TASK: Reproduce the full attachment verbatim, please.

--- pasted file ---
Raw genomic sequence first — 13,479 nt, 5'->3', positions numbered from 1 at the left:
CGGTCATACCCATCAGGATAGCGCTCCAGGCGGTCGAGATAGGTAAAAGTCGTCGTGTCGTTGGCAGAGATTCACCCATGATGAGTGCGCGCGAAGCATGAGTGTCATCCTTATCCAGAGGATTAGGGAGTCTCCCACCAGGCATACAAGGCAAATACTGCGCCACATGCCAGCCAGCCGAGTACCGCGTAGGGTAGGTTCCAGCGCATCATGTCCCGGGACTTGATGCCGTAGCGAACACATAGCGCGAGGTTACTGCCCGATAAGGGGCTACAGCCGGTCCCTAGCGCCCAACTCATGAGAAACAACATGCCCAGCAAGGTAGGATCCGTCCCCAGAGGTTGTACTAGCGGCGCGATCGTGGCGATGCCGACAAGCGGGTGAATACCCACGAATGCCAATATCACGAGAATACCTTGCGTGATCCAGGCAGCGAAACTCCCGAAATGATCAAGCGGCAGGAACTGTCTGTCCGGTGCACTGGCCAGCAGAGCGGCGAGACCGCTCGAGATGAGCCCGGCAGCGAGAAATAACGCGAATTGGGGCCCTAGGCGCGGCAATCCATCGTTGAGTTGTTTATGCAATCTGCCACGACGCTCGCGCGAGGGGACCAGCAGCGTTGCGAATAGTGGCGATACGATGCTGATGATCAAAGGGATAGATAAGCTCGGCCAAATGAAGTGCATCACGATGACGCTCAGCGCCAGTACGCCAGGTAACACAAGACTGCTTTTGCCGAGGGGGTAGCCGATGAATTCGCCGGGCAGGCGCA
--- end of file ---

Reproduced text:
Raw genomic sequence first — 13,479 nt, 5'->3', positions numbered from 1 at the left:
CGGTCATACCCATCAGGATAGCGCTCCAGGCGGTCGAGATAGGTAAAAGTCGTCGTGTCGTTGGCAGAGATTCACCCATGATGAGTGCGCGCGAAGCATGAGTGTCATCCTTATCCAGAGGATTAGGGAGTCTCCCACCAGGCATACAAGGCAAATACTGCGCCACATGCCAGCCAGCCGAGTACCGCGTAGGGTAGGTTCCAGCGCATCATGTCCCGGGACTTGATGCCGTAGCGAACACATAGCGCGAGGTTACTGCCCGATAAGGGGCTACAGCCGGTCCCTAGCGCCCAACTCATGAGAAACAACATGCCCAGCAAGGTAGGATCCGTCCCCAGAGGTTGTACTAGCGGCGCGATCGTGGCGATGCCGACAAGCGGGTGAATACCCACGAATGCCAATATCACGAGAATACCTTGCGTGATCCAGGCAGCGAAACTCCCGAAATGATCAAGCGGCAGGAACTGTCTGTCCGGTGCACTGGCCAGCAGAGCGGCGAGACCGCTCGAGATGAGCCCGGCAGCGAGAAATAACGCGAATTGGGGCCCTAGGCGCGGCAATCCATCGTTGAGTTGTTTATGCAATCTGCCACGACGCTCGCGCGAGGGGACCAGCAGCGTTGCGAATAGTGGCGATACGATGCTGATGATCAAAGGGATAGATAAGCTCGGCCAAATGAAGTGCATCACGATGACGCTCAGCGCCAGTACGCCAGGTAACACAAGACTGCTTTTGCCGAGGGGGTAGCCGATGAATTCGCCGGGCAGGCGCA